"Do unto others, as you would have them do unto you." Luke 6:31
Today I'd like to specifically discuss etiquette when it comes to party planning. All these may seem like common knowledge, and hopefully it very well is! However, I can't even tell you how many times I encounters instances where these simple "rules" were not followed.
Invitations: The first step in planning a party is getting out your invitations. we love getting them and we love to send them. Providing all the essentials information on a invitation is crucial; what the party is for, address, time, if food will be served, or a dress code if necessary. But there is one other important detail to remember is sending them out in a timely manner. When it comes to weddings, typically you should mail your invitations six to eight weeks before your wedding date, that should give guests plenty of time to arrange their schedules. For out of town guests, send a save the date six to eight month in advance, and follow with a formal invitation. If you are sending an invitation out for a birthday party or other occasion such as a shower, please allow three to four weeks.
On another note, there are some question as to the type of invitation you should send. In the world of "Facebook" and "Evites", people often use those as a form of invitations. There's nothing wrong with this, however, I would recommend it for informal parties or gatherings. If you are throwing a party, such as a shower, you should send out an actual invitation. "Tiny Prints" is one of my favorite websites to order invitations from. "Shutterfly", also has great invitations and they also often have great promos.
It may seem like an old fashion request, but it is very important to respond as soon as you can, and always by the RSVP date. For weddings, often the carters needs to know exactly how many people they are feeding, provide for enough place settings, etc... because the host has to pay for a certain amount of guests by a certain date. Or in the case of a party, a host if not catering, needs to know how much food and drink to buy to prepare in advance.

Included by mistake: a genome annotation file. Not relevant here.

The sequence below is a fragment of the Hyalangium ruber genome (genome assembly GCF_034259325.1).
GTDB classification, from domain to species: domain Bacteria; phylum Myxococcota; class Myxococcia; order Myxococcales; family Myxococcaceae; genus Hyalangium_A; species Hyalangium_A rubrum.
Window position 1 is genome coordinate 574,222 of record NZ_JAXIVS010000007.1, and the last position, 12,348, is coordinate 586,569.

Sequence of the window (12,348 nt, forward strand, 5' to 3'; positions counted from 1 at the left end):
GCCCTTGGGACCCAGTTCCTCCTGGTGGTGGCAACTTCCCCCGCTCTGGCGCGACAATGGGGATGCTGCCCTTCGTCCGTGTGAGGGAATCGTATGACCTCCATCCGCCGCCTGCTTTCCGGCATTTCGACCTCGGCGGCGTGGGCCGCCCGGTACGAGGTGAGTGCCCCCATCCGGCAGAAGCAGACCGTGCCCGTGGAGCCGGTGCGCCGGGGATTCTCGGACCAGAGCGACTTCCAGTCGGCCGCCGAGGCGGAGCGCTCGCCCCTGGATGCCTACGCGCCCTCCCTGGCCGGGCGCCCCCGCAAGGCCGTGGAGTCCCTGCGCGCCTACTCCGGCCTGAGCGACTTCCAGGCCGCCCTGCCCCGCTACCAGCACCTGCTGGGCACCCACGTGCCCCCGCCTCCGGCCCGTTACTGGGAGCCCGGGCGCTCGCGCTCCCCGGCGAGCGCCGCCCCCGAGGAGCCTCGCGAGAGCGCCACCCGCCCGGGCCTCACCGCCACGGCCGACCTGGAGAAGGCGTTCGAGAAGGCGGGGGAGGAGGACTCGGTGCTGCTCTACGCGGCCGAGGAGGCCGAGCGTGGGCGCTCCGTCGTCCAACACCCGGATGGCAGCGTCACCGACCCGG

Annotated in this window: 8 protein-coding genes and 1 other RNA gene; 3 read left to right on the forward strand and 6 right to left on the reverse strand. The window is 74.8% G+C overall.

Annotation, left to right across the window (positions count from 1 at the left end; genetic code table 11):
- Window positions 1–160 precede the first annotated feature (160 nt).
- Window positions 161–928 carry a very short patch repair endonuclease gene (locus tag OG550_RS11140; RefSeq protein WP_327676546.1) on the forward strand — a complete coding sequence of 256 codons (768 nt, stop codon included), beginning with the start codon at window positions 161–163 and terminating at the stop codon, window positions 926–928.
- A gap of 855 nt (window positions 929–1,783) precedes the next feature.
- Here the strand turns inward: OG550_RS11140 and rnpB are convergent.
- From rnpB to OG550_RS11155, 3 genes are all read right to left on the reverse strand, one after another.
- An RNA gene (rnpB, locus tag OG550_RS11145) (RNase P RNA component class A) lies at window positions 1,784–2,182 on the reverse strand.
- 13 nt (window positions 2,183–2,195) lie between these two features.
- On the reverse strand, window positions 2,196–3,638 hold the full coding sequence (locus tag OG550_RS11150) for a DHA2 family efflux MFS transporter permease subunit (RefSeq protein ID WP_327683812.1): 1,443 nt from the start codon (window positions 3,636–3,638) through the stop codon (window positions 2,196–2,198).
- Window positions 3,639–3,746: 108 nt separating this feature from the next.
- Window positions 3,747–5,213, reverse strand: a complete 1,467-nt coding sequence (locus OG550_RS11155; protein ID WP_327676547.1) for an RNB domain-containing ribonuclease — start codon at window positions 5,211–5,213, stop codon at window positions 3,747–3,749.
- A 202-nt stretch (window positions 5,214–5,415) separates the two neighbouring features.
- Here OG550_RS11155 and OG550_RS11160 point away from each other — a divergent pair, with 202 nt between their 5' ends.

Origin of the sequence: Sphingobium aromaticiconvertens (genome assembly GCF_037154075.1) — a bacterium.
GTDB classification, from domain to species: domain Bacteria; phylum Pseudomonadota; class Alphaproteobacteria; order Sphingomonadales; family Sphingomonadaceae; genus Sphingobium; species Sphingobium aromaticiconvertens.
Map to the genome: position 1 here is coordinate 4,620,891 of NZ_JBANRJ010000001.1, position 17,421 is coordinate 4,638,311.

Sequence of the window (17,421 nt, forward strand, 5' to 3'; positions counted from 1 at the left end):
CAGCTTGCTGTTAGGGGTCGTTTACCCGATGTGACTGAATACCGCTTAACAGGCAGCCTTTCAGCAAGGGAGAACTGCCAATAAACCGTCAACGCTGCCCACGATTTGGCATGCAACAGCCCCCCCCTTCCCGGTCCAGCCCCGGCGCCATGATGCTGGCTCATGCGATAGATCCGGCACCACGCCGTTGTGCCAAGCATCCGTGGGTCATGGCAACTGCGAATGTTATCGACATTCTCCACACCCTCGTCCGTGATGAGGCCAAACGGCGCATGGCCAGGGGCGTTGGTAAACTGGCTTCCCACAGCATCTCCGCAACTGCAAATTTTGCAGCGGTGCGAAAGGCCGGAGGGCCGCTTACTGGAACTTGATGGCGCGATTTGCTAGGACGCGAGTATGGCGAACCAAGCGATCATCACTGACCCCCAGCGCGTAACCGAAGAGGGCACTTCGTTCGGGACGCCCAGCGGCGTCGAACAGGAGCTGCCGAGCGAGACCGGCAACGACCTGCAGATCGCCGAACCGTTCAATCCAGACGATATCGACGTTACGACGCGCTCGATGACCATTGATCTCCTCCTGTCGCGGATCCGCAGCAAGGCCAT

Typically, I provide an email as well as, a phone number to make responding easy to do. Even if send out actual invitations, a lot of websites have online RSVP available as well. "TinyPrints" provides this for your event. Many wedding websites do as well too.
I've found that people these days do not RSVP as much as you would think. This is a simple task to do. If you still don't know if you can't make an event by the RSVP date, just decline. I'm my personal opinion this is a much better option than saying you will go, and then not showing up. This is rude and disrespectful to the host. So is not giving as response at all!
Thank you cards: Once the party is over, if there have been gifts given the host MUST send out hand written thank you cards. I know some people think that a call or a verbal "thank you" is enough. I disagree. I'm a firm believer in showing a personal written thank you note. They are much warmer and more thoughtful. Besides, why wouldn't you want to express your warmest gratitude towards someone who generously gave you a gift? If a guest was not able to make an event, such as a shower or wedding and still sent a gift, you must write them a thank you note. The typical rule of thumb for sending out thank you notes for parties is within one week. For weddings or showers, if you start to receive gifts before the event, start your thank you's then. Before the wedding, send them out within two weeks of receive a gift. After the wedding no later than a month.